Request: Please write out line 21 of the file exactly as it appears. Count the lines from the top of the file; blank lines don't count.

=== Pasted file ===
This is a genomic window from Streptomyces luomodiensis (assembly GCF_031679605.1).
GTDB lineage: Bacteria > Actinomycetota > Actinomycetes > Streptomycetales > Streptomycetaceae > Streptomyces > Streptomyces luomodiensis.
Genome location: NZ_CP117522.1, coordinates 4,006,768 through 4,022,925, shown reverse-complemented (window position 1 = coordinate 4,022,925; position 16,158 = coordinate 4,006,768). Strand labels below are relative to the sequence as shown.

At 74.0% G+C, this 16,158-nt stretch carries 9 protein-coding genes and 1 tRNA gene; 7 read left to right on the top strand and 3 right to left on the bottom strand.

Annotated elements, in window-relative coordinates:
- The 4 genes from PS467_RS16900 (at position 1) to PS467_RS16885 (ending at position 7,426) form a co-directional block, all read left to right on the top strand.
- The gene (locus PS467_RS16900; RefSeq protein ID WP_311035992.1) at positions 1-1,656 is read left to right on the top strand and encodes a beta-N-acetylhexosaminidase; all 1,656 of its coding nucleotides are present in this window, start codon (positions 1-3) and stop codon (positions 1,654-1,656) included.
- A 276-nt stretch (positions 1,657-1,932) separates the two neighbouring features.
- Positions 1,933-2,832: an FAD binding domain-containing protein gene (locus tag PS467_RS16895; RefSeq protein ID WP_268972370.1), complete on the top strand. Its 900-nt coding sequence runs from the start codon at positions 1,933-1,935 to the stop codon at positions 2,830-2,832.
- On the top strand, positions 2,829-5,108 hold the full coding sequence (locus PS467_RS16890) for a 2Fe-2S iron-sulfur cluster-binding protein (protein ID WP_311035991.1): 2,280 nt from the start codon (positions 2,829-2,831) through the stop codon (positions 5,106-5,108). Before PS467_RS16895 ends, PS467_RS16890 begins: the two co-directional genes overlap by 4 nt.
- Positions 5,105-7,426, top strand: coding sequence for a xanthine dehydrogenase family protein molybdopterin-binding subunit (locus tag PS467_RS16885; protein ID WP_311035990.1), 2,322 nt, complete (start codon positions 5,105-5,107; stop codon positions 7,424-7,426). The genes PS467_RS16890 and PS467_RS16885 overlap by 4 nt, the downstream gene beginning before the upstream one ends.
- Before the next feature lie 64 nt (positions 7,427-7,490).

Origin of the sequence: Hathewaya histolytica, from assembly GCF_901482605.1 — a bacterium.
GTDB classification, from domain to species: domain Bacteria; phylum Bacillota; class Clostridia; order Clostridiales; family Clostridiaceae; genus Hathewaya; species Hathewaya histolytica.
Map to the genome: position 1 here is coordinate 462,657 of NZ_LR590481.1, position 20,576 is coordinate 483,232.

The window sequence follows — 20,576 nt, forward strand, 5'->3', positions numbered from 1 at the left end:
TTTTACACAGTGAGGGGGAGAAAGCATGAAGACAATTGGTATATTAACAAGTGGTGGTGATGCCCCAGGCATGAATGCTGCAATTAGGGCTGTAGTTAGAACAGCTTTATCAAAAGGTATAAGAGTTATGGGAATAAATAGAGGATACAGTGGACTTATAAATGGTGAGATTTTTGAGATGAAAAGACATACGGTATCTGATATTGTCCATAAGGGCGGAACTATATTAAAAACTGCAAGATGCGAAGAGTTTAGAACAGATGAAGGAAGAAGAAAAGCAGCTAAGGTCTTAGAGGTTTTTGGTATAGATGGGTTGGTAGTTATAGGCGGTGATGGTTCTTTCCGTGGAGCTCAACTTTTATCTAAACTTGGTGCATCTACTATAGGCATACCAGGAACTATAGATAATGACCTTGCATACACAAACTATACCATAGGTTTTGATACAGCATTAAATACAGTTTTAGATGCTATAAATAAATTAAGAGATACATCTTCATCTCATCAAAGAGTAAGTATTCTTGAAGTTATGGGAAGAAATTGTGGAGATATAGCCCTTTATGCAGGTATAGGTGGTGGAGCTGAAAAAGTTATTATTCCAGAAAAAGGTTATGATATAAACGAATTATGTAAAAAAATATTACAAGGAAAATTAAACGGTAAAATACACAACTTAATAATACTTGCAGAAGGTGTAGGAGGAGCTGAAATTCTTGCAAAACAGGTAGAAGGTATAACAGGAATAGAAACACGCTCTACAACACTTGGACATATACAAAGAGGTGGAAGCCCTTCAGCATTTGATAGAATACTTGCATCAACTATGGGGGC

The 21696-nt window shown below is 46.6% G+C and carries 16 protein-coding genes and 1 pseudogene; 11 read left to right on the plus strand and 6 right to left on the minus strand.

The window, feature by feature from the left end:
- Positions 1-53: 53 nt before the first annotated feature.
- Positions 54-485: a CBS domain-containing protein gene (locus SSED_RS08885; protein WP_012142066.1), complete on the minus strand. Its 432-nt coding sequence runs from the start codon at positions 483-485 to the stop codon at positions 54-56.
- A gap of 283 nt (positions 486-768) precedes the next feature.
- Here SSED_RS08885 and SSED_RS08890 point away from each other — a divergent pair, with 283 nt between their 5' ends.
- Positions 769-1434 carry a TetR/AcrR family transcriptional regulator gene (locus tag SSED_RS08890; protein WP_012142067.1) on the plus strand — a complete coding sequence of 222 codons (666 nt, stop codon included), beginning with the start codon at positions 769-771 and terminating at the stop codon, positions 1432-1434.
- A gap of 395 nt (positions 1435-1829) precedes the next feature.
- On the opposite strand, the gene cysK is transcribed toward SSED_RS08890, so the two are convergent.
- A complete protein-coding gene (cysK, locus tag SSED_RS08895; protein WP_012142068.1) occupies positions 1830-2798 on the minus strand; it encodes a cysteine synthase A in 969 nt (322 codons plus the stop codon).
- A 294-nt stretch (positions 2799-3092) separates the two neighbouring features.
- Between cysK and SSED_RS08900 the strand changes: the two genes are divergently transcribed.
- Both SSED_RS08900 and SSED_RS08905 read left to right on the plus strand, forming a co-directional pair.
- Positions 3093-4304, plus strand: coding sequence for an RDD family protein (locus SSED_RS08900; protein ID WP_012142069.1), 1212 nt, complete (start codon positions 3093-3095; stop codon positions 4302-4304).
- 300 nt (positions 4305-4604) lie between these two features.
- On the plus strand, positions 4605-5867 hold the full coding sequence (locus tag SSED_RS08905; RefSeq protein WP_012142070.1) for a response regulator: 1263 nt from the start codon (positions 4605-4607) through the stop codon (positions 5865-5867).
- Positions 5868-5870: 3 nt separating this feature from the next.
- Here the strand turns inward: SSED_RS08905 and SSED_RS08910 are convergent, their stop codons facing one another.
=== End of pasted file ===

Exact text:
- Positions 54-485: a CBS domain-containing protein gene (locus SSED_RS08885; protein WP_012142066.1), complete on the minus strand. Its 432-nt coding sequence runs from the start codon at positions 483-485 to the stop codon at positions 54-56.